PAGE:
Kirkus in 2010 called this story ‘a mischievous and thoughtful satire on ruling elites and bold dreamers, cast in the form of revisionist fairy-tale. ’ This review could easily be applied to another story of Saramago’s, ‘Centaur’, and beautifully sums up the style of the author. ‘The Tale of the Unknown Island’ by the Nobel Prize winning Portuguese author José Saramago was first published in the original Portuguese in 1997 and later in English in 1999.
Set in an unidentified land in an unspecified time, the story tells of a man petitioning the king for a boat to find the unknown island. Even when the king tries to persuade the man that all islands are known, the man persists in his belief and is granted the boat he is after. The king’s cleaning lady follows the man in his attempt to find the unknown island and the two of them continue to the boat. Once on the boat the man tries to find a crew to help them on their voyage but is met only by the same doubtfulness of unknown islands as the king by sailors and harbour masters alike.
That night however, the man dreams about the crew of the boat abandoning the man to a known island and the boat undergoing a burst of creation in the form of trees and plant life as the man searches for the cleaning lady. The story concludes with the man waking up and embracing the cleaning lady until the morning when they name the boat ‘The Unknown Island’ and sail off together. Throughout the story Saramago continuously looks to challenge the consensus of others through the optimism and belief of the main character the ‘man’ and magically intertwines these themes with a fairy tale of love and the search for self-knowing. The optimism of the protagonist of the story and his challenge to the bureaucracy can be seen from line one as he says ‘give me a boat’. The persistence of the man is highlighted throughout his request for a boat and Saramago uses this opportunity to make a swipe at the bureaucracy of governments and kings. Saramago being a victim of censorship from the Portuguese government and akin to challenges to the established order takes time in his stories to voice his opinions regarding them. He does this in ‘The Tale of the Unknown Island’ with the description of the system of doors and petitions.
When the king realises the man’s petition may cause a revolt on line 6 ‘people would start to grumble’ and that the man wouldn’t cave in on line 7 ‘refused to be silenced’, he started in motion the bureaucratic system Saramago was satirising. Throughout the second paragraph there are commands passed from first secretaries to second secretaries and adjutants and finally to the cleaning lady. The man persists despite all the needless messages being passed from person to person and is shown to want to be different and attempt to change the established order of things.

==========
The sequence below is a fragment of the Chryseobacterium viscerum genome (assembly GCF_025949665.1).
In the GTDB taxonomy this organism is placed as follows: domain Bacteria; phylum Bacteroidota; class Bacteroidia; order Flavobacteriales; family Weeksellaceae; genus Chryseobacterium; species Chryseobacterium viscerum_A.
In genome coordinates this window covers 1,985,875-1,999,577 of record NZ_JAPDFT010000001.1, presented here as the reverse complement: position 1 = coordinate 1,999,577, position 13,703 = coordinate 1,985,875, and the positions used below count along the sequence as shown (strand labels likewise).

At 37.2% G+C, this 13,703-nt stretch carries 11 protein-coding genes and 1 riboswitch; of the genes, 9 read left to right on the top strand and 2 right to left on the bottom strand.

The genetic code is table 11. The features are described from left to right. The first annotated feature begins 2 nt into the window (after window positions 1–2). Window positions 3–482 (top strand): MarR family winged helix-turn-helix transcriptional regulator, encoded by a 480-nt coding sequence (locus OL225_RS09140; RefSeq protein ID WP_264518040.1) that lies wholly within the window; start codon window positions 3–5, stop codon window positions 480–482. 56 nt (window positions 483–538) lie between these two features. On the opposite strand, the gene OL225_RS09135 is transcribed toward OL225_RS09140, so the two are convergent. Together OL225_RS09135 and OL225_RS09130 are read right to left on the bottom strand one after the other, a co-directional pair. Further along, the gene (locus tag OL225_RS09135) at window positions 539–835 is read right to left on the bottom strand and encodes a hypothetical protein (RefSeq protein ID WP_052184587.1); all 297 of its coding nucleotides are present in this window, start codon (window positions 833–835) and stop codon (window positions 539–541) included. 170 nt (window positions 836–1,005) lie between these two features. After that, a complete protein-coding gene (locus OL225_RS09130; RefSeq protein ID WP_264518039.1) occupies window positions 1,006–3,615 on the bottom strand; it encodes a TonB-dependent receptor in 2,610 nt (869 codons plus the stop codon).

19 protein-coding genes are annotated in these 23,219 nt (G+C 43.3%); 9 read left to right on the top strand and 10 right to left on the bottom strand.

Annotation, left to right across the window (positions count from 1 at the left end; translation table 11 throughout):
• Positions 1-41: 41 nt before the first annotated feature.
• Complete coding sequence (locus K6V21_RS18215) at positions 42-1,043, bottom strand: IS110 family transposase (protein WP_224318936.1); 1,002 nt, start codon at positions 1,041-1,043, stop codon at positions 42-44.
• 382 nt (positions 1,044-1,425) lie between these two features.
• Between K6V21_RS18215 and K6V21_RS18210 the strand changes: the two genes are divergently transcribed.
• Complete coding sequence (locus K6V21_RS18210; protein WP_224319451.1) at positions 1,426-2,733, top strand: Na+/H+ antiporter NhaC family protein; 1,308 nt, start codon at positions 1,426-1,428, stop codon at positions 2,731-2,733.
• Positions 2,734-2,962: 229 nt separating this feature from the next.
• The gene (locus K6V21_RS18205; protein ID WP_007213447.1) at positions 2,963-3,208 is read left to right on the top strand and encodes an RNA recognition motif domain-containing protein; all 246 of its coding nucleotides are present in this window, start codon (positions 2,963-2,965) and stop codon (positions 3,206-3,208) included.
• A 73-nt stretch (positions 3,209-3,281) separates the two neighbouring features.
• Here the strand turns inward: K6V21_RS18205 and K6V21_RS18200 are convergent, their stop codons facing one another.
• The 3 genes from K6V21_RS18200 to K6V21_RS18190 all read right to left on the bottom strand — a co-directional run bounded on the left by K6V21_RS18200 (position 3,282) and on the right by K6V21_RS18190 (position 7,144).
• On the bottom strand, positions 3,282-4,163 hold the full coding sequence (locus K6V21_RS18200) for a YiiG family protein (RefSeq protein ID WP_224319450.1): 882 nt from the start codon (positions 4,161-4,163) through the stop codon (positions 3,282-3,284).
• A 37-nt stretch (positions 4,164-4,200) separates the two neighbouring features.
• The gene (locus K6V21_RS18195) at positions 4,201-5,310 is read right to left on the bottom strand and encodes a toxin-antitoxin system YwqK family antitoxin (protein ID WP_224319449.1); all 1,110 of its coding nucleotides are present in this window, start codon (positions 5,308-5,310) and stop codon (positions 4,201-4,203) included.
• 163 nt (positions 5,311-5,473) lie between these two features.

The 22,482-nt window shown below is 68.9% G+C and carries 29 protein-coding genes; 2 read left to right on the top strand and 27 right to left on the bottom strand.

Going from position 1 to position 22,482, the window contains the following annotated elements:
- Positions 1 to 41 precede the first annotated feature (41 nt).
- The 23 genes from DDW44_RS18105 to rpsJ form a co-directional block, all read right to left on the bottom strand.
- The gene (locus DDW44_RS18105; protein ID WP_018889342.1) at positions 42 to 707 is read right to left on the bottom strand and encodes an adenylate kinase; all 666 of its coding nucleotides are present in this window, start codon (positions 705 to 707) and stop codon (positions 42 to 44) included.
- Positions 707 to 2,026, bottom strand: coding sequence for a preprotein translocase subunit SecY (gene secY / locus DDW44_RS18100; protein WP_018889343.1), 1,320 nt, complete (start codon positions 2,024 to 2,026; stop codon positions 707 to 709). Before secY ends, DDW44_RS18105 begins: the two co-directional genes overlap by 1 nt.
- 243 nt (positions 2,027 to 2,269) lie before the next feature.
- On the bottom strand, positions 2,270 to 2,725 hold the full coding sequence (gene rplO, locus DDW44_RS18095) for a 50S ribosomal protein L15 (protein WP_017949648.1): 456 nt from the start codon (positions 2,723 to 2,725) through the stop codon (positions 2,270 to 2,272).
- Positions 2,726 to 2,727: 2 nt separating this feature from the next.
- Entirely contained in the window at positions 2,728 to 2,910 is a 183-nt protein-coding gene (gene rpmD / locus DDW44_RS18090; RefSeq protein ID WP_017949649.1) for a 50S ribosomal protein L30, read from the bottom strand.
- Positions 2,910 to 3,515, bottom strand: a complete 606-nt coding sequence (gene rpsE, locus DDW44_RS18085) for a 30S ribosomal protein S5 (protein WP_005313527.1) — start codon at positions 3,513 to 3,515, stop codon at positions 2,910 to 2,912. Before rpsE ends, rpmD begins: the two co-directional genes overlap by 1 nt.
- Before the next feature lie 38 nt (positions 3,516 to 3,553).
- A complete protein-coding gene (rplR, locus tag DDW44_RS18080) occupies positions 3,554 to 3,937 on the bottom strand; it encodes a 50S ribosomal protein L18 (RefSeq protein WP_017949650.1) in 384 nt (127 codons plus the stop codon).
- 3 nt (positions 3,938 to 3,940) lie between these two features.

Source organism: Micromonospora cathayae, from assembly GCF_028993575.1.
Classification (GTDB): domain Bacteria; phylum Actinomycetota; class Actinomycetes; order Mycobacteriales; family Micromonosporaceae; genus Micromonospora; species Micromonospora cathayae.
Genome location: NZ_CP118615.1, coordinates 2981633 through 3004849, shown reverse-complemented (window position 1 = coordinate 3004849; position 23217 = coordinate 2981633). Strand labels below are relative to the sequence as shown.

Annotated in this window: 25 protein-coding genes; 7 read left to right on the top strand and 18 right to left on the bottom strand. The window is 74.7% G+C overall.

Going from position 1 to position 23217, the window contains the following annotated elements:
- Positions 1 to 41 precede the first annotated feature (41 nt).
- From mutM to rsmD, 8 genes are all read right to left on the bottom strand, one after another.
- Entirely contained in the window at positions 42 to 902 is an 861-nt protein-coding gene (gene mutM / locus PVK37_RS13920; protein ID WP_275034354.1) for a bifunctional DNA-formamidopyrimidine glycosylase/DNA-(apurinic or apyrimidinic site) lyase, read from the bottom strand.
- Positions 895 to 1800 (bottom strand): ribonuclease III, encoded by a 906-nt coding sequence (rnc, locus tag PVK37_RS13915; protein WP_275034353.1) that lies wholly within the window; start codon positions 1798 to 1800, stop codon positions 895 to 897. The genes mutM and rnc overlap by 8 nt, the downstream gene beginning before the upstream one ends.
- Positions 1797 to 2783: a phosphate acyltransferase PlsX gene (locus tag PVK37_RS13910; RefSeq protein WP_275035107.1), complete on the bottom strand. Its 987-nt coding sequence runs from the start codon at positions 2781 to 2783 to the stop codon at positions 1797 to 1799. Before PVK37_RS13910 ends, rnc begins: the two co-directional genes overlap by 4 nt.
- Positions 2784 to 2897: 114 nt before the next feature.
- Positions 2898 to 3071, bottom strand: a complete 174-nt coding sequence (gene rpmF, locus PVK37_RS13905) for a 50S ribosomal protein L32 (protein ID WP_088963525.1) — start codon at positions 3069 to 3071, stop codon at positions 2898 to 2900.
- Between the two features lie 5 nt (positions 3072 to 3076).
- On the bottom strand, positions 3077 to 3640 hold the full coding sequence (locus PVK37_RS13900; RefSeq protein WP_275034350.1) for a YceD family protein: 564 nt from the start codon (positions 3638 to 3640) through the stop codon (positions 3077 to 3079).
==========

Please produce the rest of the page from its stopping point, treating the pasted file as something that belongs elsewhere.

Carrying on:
He is told on line 21 that ‘the king can’t come’ to hear his petition but he is adamant on line 22 and 23 that he ‘shall not go away until he (the king) comes in person to find out what it is I want’ speaking with ‘finality’. The satire of the system continues onto page two as Saramago describes ‘the correct bureaucratic channels’ being ‘three days later’ on line one as the king comes to meet the man still worrying that the people ‘would go off at once and say God knows what’ on line seven showing a fear of loss of power.
On line thirteen it says that ‘the only person who was not unduly surprised (by the king’s arrival) was the man who had come to ask for a boat’ this shows again the unwavering belief the man has in his cause and despite the king telling the man that on line twenty-nine ‘there are no longer any unknown islands the man replies on page three line one ‘it is impossible that an unknown island should not exist’. These examples show both the author’s and the protagonist’s challenge to the order of things and the complete belief the character has.
The best example of this is on line eight when the king says that he ‘shall not give you the boat’ the man replies ‘with calm assurance’ ‘you will’.If the conflict between the man and the order encompasses the first half of the story, then the second half tells of love and the relationship between the man and the cleaning lady. It begins on page three line thirty-one ‘she had just then decided to follow the man’ it shows that the belief of the man and his success in claiming the boat from the king had stirred the woman into following him.